- Solo 401(k) plans allow greater income deferral than most other retirement plans.
- A Solo 401(k) plan suits self-employed and owner-only corporations.
- The plan needs to be established prior to year’s end.
- The plan is generally not beneficial if company has employees other than a spouse.
It goes by many names: Solo 401(k), Mini 401(k), and single-participant 401(k). We will use Solo 401(k) in this article to describe probably the best type of pension plan for owner-only businesses. It provides for larger contributions, including a Roth option for a portion of the contribution, and the ability to borrow funds from the plan at reasonable rates. Consequently, Solo 401(k) plans have become more attractive options than SEP-IRAs, SIMPLE IRAs, or profit-sharing or money purchase plans. In addition, if the plan permits—and most do—assets from other retirement plans can be rolled over into the Solo 401(k) plan.
Generally, Solo 401(k) plans are a natural fit for two categories of people. The first are those who operate a business as an independent contractor, sole proprietor, or owner-only C or S corporation. The second are those who have dual incomes: they are W-2 wage earners as employees of a company that offers a 401(k) plan, but also have consulting income from corporate directorships or freelance work that requires them to file a Schedule C as a sole proprietor. Since the 401(k) contribution limits apply to each individual for the year and not to the individual plans, the taxpayer who has multiple 401(k) plans needs to make sure that no more than the annual limit is contributed to the total combination of plans.
For 2013, the rules limit employer contribution (profit-sharing contribution) to 25% of compensation. The employee can also make salary deferral contributions up to $17,500. Together, these contributions cannot exceed the lesser of $51,000 or 100% of compensation. In addition, if the employee is aged 50 or over, he or she can make an additional catch-up contribution of $5,500. The business owner in these arrangements is considered to be both an employee and an employer.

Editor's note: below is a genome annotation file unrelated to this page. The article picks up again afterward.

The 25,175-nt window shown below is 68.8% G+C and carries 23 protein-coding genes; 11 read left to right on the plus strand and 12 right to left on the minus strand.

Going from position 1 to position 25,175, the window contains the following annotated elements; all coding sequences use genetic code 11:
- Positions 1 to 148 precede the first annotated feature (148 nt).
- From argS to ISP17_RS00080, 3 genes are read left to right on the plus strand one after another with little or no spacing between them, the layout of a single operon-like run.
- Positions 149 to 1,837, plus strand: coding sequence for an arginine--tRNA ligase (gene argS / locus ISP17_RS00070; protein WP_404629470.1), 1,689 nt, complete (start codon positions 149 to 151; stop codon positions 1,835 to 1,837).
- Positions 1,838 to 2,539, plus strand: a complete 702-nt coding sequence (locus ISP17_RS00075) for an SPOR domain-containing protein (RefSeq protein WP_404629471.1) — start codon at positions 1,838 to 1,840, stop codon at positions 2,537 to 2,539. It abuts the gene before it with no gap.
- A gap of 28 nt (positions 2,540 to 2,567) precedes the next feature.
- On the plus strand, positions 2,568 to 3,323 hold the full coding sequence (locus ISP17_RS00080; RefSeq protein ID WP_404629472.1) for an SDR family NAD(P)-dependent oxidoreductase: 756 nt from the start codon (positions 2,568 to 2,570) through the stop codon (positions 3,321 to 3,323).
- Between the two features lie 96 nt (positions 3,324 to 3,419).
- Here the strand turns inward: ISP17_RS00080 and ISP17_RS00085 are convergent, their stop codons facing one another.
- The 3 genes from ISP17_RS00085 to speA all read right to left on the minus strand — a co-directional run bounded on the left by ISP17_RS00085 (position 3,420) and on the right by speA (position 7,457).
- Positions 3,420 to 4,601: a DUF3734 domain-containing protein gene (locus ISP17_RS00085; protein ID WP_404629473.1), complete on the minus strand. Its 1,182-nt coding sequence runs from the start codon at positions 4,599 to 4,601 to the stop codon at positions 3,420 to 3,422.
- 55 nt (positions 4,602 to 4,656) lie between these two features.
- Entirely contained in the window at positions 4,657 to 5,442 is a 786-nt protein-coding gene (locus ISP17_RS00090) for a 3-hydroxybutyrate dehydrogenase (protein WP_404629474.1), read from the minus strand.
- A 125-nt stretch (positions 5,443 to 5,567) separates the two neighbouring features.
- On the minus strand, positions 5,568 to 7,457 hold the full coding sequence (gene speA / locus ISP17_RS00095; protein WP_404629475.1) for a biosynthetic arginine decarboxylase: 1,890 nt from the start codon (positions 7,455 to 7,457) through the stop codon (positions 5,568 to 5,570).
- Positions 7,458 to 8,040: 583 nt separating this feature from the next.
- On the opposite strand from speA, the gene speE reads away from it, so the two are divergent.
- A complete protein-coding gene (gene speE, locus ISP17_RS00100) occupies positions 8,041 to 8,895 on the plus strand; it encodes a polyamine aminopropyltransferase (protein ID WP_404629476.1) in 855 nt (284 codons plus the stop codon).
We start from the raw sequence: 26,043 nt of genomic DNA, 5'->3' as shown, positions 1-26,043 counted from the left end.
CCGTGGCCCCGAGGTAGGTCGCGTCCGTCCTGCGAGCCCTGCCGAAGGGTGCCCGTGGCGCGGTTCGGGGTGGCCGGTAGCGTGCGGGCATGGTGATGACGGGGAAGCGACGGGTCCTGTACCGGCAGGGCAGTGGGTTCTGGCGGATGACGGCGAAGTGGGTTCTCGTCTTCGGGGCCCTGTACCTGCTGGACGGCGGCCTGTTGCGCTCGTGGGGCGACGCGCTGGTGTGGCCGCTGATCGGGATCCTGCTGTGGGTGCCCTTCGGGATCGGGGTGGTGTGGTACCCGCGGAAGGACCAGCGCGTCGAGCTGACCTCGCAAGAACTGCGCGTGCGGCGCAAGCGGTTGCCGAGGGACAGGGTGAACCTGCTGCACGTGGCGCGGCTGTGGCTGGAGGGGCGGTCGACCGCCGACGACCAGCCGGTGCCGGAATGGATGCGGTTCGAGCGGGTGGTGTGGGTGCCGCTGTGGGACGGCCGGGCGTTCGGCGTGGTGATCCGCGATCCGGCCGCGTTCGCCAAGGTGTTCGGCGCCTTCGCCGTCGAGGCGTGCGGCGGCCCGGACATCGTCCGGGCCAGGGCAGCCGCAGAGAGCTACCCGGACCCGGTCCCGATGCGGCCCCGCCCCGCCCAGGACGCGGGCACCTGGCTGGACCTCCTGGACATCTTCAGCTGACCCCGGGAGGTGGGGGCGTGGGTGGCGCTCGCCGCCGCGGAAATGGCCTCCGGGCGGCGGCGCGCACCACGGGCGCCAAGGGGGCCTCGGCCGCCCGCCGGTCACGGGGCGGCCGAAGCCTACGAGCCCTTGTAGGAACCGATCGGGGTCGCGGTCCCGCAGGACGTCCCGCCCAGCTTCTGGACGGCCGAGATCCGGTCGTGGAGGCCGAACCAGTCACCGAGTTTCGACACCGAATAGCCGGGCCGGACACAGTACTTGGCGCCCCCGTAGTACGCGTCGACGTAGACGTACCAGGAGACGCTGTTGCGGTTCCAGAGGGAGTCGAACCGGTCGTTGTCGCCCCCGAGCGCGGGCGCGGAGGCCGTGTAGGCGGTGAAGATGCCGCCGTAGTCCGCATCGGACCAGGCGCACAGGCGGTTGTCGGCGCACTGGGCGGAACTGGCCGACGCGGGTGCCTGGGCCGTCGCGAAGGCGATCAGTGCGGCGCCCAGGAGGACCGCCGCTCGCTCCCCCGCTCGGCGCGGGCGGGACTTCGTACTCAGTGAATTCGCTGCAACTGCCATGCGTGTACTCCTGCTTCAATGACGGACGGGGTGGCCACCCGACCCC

Example: Susan Lewis, 49, is the sole employee of an incorporated business. Her earned income is $100,000 in 2013. Under the law, Susan can contribute $25,000 to a SEP-IRA ($100,000 × .25), $14,500 ($11,500 plus 3% of $100,000) to a Simple IRA, or $25,000 to a profit-sharing or money purchase plan. On the other hand, she can contribute $42,500 to a Solo 401(k) plan ($25,000 employer contribution plus $17,500 employee deferral), which is still under the $51,000 maximum for the year. If Susan is 50 or over, she can also make a catch-up contribution of $5,500, increasing her 401(k) contribution total to $48,000.
In some cases, 401(k) plan contributions for an unincorporated business may be slightly lower than the above amounts. For unincorporated businesses, compensation is net profit minus half of self-employment taxes minus employer contributions.
Although single-participant 401(k) plans are limited to the business owner and his or her spouse, business owners should note the added benefits of having his or her spouse as the business’s only other employee. Having the spouse on the payroll allows the business owner to shelter some or all of his or her income by having his or her spouse make an elective deferral to a 401(k) plan in addition to the business making a profit-sharing contribution. Although the spouse and the business would be responsible for their respective shares of employment taxes on the salary, combined employer and employee contributions could be up to the lesser of $51,000 (for 2013) or 100% of compensation. This limit applies separately to the business-owner and the spouse, thus allowing a combined total of up to $102,000 (for 2013). In addition, if aged 50 or over, each individual could defer an additional $5,500 each year.
Potential downside: If a business grows and begins to hire employees, the single-participant 401(k) plan must become a full-blown 401(k) plan subject to other, more stringent rules, including discrimination testing, which can serve to limit contributions by highly paid executives. Many providers recommend that businesses with immediate expansion plans not set up one of the Solo 401(k) arrangements.
Caution: If the business owner has other businesses or is part of a controlled group of corporations, partnerships, proprietorships, or affiliated service groups, the employer aggregation rules may apply and the employees of those other businesses may have to be considered for purposes of meeting qualification and minimum coverage requirements for the Solo 401(k).
For additional information about Solo 401(k) plans and how they might fit into your tax strategy and retirement-planning, please give this office a call. If you are considering a Solo 401(k) plan, be aware that the plan must be set up before year’s end.